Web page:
Ice on the moon may be billions of years old, new study shows

If the moon has enough water, and if it’s reasonably convenient to access, future explorers might be able to use it as drinking water or to convert it into hydrogen and oxygen for rocket fuel or oxygen to breathe. NASA’s Goddard Space Flight Center

An important step toward more long-term manned missions to the moon is locating a source of water. If water is available to future astronauts on the moon, they will be able to stay much longer than if they have to carry a large amount of heavy water with them on their trip from Earth. Recent research has suggested that there could be frozen water in craters near the moon’s poles, and there may even be minute amounts of liquid water which travel across the moon’s surface. But scientists aren’t sure whether this water originates, so it’s hard to predict where it could be found.

Now, a new study has investigated the age and origin of lunar water and found it could have multiple different sources. Some of the ice deposits seem to be billions of years old, while others are more recent.

The researchers used data from the Lunar Reconnaissance Orbiter to look at craters near the south pole where evidence of water has been found. They analyzed the age of these craters and found that the ice within them could not be older than 3.1 billion years. More evidence for the age of the ice comes from the patterns of deposits, which are patchy across the floor of the crater. This suggests the deposits have been impacted by small meteorites over a long period of time.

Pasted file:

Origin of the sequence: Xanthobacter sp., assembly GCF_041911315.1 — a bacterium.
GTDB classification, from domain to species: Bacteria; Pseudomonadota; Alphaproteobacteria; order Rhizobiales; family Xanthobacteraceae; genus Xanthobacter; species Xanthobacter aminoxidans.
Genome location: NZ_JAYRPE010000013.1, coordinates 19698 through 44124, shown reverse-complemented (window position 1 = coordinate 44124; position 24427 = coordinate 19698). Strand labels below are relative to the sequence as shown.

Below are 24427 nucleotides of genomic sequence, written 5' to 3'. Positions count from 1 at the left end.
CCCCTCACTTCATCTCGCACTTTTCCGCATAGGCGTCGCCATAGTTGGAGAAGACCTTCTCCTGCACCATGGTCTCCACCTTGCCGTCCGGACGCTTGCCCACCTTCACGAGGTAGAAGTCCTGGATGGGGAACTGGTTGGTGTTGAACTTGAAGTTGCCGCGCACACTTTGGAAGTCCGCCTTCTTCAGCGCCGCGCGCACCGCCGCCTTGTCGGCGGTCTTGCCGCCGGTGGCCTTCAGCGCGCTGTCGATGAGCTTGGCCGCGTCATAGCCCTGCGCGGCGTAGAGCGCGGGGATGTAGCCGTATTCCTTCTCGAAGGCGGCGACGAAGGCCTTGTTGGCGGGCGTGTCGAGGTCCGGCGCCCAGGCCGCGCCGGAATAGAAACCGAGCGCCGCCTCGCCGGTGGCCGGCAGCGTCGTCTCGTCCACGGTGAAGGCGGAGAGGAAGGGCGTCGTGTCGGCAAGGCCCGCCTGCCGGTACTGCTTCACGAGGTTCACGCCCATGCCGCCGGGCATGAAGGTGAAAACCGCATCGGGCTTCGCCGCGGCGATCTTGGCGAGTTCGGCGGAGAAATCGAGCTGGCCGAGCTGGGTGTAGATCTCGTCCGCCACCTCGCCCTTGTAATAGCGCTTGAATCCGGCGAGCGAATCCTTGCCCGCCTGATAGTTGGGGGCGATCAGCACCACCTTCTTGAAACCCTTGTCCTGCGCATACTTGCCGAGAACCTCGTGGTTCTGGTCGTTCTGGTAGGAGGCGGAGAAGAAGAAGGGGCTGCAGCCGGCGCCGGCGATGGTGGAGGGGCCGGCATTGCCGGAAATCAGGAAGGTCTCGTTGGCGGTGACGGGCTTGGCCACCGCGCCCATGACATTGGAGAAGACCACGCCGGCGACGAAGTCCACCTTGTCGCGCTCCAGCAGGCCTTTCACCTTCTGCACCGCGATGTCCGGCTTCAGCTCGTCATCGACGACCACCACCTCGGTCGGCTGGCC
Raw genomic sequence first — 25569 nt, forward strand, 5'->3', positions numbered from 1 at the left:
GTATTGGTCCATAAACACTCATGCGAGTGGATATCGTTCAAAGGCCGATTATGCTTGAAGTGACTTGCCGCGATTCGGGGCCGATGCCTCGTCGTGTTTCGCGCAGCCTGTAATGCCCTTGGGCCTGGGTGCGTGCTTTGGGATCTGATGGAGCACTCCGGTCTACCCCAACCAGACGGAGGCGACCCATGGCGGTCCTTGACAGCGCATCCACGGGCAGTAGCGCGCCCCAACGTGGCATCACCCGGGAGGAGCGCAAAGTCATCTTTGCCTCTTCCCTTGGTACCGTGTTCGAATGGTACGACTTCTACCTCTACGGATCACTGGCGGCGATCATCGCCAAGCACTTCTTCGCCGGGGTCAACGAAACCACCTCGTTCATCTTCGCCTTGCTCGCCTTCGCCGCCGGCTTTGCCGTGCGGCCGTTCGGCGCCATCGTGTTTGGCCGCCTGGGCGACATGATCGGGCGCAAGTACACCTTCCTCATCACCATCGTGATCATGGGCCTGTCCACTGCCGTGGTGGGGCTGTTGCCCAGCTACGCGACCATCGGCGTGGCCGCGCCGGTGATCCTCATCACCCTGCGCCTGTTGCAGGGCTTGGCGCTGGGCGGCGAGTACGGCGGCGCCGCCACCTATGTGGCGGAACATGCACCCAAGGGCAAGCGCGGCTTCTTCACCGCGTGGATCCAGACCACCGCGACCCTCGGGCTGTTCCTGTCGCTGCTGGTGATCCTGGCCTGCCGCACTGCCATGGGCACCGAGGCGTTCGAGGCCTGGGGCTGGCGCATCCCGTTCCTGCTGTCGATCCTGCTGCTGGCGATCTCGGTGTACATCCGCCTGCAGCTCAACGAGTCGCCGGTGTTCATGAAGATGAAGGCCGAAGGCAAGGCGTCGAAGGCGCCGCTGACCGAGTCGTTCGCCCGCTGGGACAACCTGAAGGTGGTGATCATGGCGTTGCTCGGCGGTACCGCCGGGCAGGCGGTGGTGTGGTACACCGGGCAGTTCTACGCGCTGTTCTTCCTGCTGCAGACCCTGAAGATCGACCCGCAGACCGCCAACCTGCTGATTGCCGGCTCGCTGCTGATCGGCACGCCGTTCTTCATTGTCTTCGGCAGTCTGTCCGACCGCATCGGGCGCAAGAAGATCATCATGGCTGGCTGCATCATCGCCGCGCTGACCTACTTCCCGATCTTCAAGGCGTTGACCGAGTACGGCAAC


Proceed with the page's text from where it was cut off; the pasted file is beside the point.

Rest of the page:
The researchers also looked for more clues about the age of the deposits by analyzing their depth. “There have been models of bombardment through time showing that ice starts to concentrate with depth. So if you have a surface layer that’s old, you’d expect more underneath,” Brown University researcher Ariel Deutsch explained in a statement.

Most of the deposits analyzed did indeed appear to be ancient. But there were also deposits in some smaller craters with sharper edges that appeared to be more recent. “That was a surprise. There hadn’t really been any observations of ice in younger cold traps before,” Deutsch said.

These findings could help future manned lunar missions by determining the availability of resources. “When we think about sending humans back to the Moon for long-term exploration, we need to know what resources are there that we can count on, and we currently don’t know,” co-author of the study, Professor Jim Head of Brown University, said in the same statement. “Studies like this one help us make predictions about where we need to go to answer those questions.”

The research is published in the journal Icarus.